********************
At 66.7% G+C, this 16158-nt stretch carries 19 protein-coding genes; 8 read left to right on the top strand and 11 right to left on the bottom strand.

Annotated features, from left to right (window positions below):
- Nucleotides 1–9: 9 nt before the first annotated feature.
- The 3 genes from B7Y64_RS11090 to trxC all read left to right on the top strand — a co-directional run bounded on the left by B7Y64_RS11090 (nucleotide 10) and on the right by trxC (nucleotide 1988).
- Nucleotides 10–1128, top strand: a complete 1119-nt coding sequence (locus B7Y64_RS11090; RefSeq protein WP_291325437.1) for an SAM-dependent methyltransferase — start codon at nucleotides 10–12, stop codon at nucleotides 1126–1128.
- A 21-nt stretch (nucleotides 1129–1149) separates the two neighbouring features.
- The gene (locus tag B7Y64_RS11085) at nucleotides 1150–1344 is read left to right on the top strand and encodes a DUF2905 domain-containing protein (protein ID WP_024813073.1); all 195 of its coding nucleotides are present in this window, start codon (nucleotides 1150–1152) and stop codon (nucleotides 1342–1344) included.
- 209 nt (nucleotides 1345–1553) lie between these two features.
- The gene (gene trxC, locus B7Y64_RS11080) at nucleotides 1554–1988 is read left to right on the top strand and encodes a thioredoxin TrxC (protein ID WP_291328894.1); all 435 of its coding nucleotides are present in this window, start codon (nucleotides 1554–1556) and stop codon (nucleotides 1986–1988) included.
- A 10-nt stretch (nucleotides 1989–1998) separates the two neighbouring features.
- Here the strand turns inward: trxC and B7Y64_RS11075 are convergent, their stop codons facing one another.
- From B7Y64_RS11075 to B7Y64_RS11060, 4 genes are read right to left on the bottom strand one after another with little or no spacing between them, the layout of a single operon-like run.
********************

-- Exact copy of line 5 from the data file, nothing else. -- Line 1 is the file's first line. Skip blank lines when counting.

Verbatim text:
- Nucleotides 10–1128, top strand: a complete 1119-nt coding sequence (locus B7Y64_RS11090; RefSeq protein WP_291325437.1) for an SAM-dependent methyltransferase — start codon at nucleotides 10–12, stop codon at nucleotides 1126–1128.